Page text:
The National Insurance Commission has announced that Risk Based Supervision policy will take off in the Nigerian insurance market in the next two months.
Speaking at the just concluded 2021 seminar for insurance Journalists in Lagos, the Commissioner for insurance, Sunday Thomas noted that RBS has become reality with the take off.
RBS is a system in which the supervising authority allocates time and resources to firms based on the level of risk inherent to their balance sheet.
The supervisor is expected to assess systemic risk that affects the industry as a whole, and then analyse the level of risk specific to each firm.
It takes a holistic approach, and studies the business units within the enterprise, each of which may carry varying levels of risk.
He said ”The relevant persons have been trained, the necessary skills have been acquired and the instruments that will enable implement have been development, what is left is to do the finishing touches for the take off.”
On awareness, the Commissioner called on operators to increase their budget in the area of publicity.
“We are too far behind, not much of insurance is known. The regulator will do it’s best but I tell you that the operator s must corporate with us for all of us to be on the same page”, he said.
The commission also unveiled its 2021-2023 strategic plans for efficient service delivery, protection of trust and confidence in the insurance industry.
Speaking at the unveiling, Mr Usman Ibrahim Jankara, Head, Strategy and Special Duties, while delivering a paper explained that the strategic plan was hinged on five goals including entrenching effective and efficient service delivery, ensuring safe, sound and stable insurance sector.
Other goals are to adequately protect policyholders and public interest, improve trust and confidence in the insurance sector, encourage innovation and promote insurance market development.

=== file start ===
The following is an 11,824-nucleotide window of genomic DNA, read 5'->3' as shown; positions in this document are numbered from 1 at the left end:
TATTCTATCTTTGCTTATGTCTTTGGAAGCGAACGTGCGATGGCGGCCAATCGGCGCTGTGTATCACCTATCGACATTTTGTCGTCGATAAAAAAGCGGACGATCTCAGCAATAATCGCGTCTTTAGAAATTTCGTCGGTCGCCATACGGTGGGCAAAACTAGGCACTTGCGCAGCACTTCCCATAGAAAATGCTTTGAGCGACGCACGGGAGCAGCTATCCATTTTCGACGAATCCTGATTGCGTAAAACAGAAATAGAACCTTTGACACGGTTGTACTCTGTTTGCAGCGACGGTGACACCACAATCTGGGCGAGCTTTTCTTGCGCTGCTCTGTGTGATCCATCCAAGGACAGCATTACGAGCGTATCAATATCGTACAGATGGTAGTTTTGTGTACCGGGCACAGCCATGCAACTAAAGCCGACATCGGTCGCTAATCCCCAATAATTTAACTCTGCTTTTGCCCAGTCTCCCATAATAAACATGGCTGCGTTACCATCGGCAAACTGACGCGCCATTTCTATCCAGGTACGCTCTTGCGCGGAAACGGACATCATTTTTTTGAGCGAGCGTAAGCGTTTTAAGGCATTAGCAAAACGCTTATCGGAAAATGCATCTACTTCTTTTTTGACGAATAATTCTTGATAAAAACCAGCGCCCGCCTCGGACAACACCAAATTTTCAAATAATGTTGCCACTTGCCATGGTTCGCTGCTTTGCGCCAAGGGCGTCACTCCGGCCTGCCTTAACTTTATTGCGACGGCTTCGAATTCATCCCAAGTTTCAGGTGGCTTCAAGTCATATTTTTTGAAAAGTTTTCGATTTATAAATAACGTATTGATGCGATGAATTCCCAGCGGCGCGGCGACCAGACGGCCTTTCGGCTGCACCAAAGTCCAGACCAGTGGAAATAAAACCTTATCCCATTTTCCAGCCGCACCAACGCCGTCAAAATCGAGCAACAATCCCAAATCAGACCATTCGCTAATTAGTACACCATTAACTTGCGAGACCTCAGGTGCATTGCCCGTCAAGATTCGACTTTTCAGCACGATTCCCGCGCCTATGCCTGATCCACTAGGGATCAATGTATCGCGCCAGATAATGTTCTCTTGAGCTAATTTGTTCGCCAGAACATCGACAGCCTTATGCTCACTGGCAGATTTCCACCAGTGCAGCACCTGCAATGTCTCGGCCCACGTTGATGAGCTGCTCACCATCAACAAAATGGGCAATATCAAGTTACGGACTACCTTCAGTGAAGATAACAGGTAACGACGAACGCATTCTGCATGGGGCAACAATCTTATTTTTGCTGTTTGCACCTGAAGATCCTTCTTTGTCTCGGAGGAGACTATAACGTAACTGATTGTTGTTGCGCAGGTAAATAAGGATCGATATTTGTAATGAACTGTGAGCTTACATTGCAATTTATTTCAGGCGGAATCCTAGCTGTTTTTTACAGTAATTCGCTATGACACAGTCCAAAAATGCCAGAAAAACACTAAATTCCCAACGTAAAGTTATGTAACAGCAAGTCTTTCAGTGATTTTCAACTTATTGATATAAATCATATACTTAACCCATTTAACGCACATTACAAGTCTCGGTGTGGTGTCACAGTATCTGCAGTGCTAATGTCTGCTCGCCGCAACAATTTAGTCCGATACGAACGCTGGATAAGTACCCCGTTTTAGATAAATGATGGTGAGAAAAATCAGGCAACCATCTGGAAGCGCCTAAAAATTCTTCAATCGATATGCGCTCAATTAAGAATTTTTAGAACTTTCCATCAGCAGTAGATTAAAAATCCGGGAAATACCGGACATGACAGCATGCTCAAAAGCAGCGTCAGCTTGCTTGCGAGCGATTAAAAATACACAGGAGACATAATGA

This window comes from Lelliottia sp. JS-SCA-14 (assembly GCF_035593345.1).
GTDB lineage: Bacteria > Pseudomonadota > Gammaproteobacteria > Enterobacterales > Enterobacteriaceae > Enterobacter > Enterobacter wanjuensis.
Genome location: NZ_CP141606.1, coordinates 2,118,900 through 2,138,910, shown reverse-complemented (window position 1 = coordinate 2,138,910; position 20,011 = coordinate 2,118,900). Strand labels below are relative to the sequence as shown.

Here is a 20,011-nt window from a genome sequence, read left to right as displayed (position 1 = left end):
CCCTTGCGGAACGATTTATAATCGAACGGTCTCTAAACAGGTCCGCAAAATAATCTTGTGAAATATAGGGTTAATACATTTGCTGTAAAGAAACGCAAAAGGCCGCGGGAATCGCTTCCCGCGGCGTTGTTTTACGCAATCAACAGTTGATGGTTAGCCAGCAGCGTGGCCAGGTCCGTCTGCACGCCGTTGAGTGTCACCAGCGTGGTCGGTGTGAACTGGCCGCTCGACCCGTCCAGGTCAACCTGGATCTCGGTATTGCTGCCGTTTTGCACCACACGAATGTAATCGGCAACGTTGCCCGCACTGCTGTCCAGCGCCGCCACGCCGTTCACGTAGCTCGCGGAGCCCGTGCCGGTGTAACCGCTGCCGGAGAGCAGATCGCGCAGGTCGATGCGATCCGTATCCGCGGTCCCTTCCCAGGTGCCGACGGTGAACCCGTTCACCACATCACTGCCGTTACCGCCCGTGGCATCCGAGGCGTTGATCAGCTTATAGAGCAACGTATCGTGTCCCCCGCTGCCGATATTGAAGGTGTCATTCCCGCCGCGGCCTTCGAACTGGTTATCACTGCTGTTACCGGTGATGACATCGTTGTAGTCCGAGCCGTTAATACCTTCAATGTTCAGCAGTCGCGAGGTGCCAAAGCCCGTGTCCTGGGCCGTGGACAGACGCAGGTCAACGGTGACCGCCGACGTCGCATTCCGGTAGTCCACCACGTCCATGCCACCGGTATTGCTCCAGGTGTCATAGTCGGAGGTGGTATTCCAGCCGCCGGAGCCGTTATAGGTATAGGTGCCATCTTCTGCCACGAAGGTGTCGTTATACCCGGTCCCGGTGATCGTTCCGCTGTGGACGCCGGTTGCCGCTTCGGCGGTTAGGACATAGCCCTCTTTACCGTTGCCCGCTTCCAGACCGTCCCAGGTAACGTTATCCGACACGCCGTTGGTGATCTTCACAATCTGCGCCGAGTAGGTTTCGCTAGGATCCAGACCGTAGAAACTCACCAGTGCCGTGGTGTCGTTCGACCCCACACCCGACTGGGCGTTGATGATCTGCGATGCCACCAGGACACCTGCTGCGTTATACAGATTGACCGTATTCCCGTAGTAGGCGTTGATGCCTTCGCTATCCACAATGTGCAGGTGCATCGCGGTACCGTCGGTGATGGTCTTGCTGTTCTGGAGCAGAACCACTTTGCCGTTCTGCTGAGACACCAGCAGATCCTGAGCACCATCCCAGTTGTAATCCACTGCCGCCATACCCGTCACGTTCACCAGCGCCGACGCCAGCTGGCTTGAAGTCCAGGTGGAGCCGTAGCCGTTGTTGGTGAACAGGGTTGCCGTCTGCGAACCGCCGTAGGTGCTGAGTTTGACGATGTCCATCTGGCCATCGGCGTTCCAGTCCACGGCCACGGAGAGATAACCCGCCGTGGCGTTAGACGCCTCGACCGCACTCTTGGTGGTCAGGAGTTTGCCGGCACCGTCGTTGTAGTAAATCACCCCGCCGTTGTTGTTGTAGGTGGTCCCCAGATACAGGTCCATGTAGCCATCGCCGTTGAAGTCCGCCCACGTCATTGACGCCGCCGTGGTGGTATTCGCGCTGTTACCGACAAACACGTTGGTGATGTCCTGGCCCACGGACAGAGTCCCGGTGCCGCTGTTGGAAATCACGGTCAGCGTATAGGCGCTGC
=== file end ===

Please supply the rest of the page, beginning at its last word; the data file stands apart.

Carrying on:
According to him, the goals will consolidate on the gains of the 2016 -2020 strategic plan with new milestones required to enable the commission accomplish its mission.
Jankara noted that some of the commission’s 2016 to 2020 strategic plans were not achieved due to the prevailing COVID-19 pandemic, among other factors .
“Our strategic plan has simplified what we will focus on and we are now more convinced that we will do much better this year.
“We want to have a stable insurance industry to compete globally and contribute to the country’s economy.”
He said the plan would also ensure that policyholders’ complaints were handled better and promptly.
On Improving trust and confidence in the insurance sector, he said market conduct failures, ineffective complaints and grievance management, challenges with distressed insurers, and unethical practices and money laundering have all negatively impacted trust in the industry.
However he assured that the commission is set to institute good market conduct in the Nigerian insurance industry and ensuring fair complaint/grievance management system